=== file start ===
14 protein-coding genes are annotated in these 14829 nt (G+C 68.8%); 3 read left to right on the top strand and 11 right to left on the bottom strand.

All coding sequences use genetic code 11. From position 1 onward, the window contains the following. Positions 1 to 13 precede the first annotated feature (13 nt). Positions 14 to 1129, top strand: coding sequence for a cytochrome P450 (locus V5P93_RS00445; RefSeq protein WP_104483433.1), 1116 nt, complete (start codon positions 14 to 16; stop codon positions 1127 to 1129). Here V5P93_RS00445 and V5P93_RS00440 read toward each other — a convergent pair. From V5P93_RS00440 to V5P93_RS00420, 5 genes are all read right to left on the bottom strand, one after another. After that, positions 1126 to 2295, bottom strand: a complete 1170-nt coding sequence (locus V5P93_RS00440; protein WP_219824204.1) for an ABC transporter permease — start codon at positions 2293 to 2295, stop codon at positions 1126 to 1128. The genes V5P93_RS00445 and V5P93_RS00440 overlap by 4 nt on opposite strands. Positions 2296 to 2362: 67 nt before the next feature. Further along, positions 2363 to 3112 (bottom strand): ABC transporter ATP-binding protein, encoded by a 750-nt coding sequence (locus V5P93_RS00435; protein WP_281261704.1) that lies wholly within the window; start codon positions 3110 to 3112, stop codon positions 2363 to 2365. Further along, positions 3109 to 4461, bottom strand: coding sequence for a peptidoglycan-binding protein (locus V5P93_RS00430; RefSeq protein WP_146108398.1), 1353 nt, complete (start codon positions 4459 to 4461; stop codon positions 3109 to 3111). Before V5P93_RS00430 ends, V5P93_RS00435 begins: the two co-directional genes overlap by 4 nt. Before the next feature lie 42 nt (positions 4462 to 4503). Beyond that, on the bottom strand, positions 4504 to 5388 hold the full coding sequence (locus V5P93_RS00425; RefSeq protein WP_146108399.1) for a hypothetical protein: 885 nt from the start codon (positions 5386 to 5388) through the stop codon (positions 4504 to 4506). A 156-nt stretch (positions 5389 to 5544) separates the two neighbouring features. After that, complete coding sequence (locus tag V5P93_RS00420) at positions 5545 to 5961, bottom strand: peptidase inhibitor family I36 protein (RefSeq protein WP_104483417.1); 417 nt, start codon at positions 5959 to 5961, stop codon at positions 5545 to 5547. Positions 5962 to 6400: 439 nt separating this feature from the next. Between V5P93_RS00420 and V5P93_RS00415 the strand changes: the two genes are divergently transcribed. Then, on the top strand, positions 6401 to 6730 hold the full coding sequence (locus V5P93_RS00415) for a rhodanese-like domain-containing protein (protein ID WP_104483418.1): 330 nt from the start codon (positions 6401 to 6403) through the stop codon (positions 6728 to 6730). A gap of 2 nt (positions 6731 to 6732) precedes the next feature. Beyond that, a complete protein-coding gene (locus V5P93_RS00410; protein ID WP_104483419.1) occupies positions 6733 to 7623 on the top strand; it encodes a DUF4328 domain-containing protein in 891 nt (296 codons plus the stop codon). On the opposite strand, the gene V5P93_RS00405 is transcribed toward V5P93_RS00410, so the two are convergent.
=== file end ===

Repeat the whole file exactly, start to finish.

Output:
14 protein-coding genes are annotated in these 14829 nt (G+C 68.8%); 3 read left to right on the top strand and 11 right to left on the bottom strand.

All coding sequences use genetic code 11. From position 1 onward, the window contains the following. Positions 1 to 13 precede the first annotated feature (13 nt). Positions 14 to 1129, top strand: coding sequence for a cytochrome P450 (locus V5P93_RS00445; RefSeq protein WP_104483433.1), 1116 nt, complete (start codon positions 14 to 16; stop codon positions 1127 to 1129). Here V5P93_RS00445 and V5P93_RS00440 read toward each other — a convergent pair. From V5P93_RS00440 to V5P93_RS00420, 5 genes are all read right to left on the bottom strand, one after another. After that, positions 1126 to 2295, bottom strand: a complete 1170-nt coding sequence (locus V5P93_RS00440; protein WP_219824204.1) for an ABC transporter permease — start codon at positions 2293 to 2295, stop codon at positions 1126 to 1128. The genes V5P93_RS00445 and V5P93_RS00440 overlap by 4 nt on opposite strands. Positions 2296 to 2362: 67 nt before the next feature. Further along, positions 2363 to 3112 (bottom strand): ABC transporter ATP-binding protein, encoded by a 750-nt coding sequence (locus V5P93_RS00435; protein WP_281261704.1) that lies wholly within the window; start codon positions 3110 to 3112, stop codon positions 2363 to 2365. Further along, positions 3109 to 4461, bottom strand: coding sequence for a peptidoglycan-binding protein (locus V5P93_RS00430; RefSeq protein WP_146108398.1), 1353 nt, complete (start codon positions 4459 to 4461; stop codon positions 3109 to 3111). Before V5P93_RS00430 ends, V5P93_RS00435 begins: the two co-directional genes overlap by 4 nt. Before the next feature lie 42 nt (positions 4462 to 4503). Beyond that, on the bottom strand, positions 4504 to 5388 hold the full coding sequence (locus V5P93_RS00425; RefSeq protein WP_146108399.1) for a hypothetical protein: 885 nt from the start codon (positions 5386 to 5388) through the stop codon (positions 4504 to 4506). A 156-nt stretch (positions 5389 to 5544) separates the two neighbouring features. After that, complete coding sequence (locus tag V5P93_RS00420) at positions 5545 to 5961, bottom strand: peptidase inhibitor family I36 protein (RefSeq protein WP_104483417.1); 417 nt, start codon at positions 5959 to 5961, stop codon at positions 5545 to 5547. Positions 5962 to 6400: 439 nt separating this feature from the next. Between V5P93_RS00420 and V5P93_RS00415 the strand changes: the two genes are divergently transcribed. Then, on the top strand, positions 6401 to 6730 hold the full coding sequence (locus V5P93_RS00415) for a rhodanese-like domain-containing protein (protein ID WP_104483418.1): 330 nt from the start codon (positions 6401 to 6403) through the stop codon (positions 6728 to 6730). A gap of 2 nt (positions 6731 to 6732) precedes the next feature. Beyond that, a complete protein-coding gene (locus V5P93_RS00410; protein ID WP_104483419.1) occupies positions 6733 to 7623 on the top strand; it encodes a DUF4328 domain-containing protein in 891 nt (296 codons plus the stop codon). On the opposite strand, the gene V5P93_RS00405 is transcribed toward V5P93_RS00410, so the two are convergent.